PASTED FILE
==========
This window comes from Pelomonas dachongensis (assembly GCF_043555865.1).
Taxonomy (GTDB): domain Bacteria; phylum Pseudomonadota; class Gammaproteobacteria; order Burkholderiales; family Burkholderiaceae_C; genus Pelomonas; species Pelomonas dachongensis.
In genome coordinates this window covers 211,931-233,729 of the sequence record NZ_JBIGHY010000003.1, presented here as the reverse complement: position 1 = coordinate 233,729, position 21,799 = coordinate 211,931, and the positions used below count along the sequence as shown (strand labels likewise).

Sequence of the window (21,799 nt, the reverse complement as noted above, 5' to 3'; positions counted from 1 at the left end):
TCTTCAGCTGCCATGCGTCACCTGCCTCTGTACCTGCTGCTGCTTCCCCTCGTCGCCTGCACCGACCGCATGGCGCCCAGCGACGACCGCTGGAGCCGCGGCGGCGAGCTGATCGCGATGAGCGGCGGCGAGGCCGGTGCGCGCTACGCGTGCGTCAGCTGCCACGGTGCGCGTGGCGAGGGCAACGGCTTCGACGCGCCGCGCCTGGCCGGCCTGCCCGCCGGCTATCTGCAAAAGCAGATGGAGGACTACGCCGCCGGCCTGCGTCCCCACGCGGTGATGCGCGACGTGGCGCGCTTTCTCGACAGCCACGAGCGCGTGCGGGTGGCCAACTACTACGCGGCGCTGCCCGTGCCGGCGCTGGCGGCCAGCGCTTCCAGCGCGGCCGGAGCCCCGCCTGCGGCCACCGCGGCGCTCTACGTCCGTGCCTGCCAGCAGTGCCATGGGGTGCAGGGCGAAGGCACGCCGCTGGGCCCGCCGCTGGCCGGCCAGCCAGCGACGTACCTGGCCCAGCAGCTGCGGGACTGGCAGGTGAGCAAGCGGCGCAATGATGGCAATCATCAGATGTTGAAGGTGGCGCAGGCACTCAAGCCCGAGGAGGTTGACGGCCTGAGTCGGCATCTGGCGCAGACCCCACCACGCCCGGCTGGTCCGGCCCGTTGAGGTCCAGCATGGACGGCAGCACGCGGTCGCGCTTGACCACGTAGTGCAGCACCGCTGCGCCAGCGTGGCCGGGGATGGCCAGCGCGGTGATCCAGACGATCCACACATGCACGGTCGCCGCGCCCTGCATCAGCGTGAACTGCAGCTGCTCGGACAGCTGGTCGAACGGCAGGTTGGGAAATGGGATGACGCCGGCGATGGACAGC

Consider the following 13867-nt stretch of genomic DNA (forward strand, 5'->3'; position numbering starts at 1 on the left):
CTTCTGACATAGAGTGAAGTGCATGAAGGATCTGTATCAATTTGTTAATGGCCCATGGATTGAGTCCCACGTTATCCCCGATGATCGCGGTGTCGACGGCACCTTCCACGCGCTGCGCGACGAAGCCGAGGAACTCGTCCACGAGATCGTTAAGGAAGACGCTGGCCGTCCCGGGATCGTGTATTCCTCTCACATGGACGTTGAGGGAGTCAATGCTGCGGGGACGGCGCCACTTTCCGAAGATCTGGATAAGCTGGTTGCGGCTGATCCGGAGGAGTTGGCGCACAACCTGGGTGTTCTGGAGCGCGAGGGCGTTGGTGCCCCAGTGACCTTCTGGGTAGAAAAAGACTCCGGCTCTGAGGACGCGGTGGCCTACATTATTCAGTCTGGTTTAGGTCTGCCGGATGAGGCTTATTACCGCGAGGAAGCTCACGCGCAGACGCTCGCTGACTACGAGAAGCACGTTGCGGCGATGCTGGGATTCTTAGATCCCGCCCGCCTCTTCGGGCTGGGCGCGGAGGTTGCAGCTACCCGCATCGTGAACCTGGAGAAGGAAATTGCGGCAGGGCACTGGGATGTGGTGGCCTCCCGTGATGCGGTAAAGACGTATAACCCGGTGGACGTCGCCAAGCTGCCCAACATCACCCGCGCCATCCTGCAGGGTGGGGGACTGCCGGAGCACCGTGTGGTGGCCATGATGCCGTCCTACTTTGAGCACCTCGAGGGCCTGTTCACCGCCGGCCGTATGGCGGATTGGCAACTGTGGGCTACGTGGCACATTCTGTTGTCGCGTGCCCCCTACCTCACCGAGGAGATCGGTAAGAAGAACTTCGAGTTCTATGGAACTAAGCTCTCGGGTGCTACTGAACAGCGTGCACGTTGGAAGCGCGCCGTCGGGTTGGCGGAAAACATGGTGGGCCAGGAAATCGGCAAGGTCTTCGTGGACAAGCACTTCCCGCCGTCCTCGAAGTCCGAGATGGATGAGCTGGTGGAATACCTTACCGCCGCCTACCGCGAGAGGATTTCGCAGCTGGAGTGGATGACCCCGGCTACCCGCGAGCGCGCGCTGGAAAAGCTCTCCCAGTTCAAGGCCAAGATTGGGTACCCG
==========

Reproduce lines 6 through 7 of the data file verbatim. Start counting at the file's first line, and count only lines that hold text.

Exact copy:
Consider the following 13867-nt stretch of genomic DNA (forward strand, 5'->3'; position numbering starts at 1 on the left):
CTTCTGACATAGAGTGAAGTGCATGAAGGATCTGTATCAATTTGTTAATGGCCCATGGATTGAGTCCCACGTTATCCCCGATGATCGCGGTGTCGACGGCACCTTCCACGCGCTGCGCGACGAAGCCGAGGAACTCGTCCACGAGATCGTTAAGGAAGACGCTGGCCGTCCCGGGATCGTGTATTCCTCTCACATGGACGTTGAGGGAGTCAATGCTGCGGGGACGGCGCCACTTTCCGAAGATCTGGATAAGCTGGTTGCGGCTGATCCGGAGGAGTTGGCGCACAACCTGGGTGTTCTGGAGCGCGAGGGCGTTGGTGCCCCAGTGACCTTCTGGGTAGAAAAAGACTCCGGCTCTGAGGACGCGGTGGCCTACATTATTCAGTCTGGTTTAGGTCTGCCGGATGAGGCTTATTACCGCGAGGAAGCTCACGCGCAGACGCTCGCTGACTACGAGAAGCACGTTGCGGCGATGCTGGGATTCTTAGATCCCGCCCGCCTCTTCGGGCTGGGCGCGGAGGTTGCAGCTACCCGCATCGTGAACCTGGAGAAGGAAATTGCGGCAGGGCACTGGGATGTGGTGGCCTCCCGTGATGCGGTAAAGACGTATAACCCGGTGGACGTCGCCAAGCTGCCCAACATCACCCGCGCCATCCTGCAGGGTGGGGGACTGCCGGAGCACCGTGTGGTGGCCATGATGCCGTCCTACTTTGAGCACCTCGAGGGCCTGTTCACCGCCGGCCGTATGGCGGATTGGCAACTGTGGGCTACGTGGCACATTCTGTTGTCGCGTGCCCCCTACCTCACCGAGGAGATCGGTAAGAAGAACTTCGAGTTCTATGGAACTAAGCTCTCGGGTGCTACTGAACAGCGTGCACGTTGGAAGCGCGCCGTCGGGTTGGCGGAAAACATGGTGGGCCAGGAAATCGGCAAGGTCTTCGTGGACAAGCACTTCCCGCCGTCCTCGAAGTCCGAGATGGATGAGCTGGTGGAATACCTTACCGCCGCCTACCGCGAGAGGATTTCGCAGCTGGAGTGGATGACCCCGGCTACCCGCGAGCGCGCGCTGGAAAAGCTCTCCCAGTTCAAGGCCAAGATTGGGTACCCG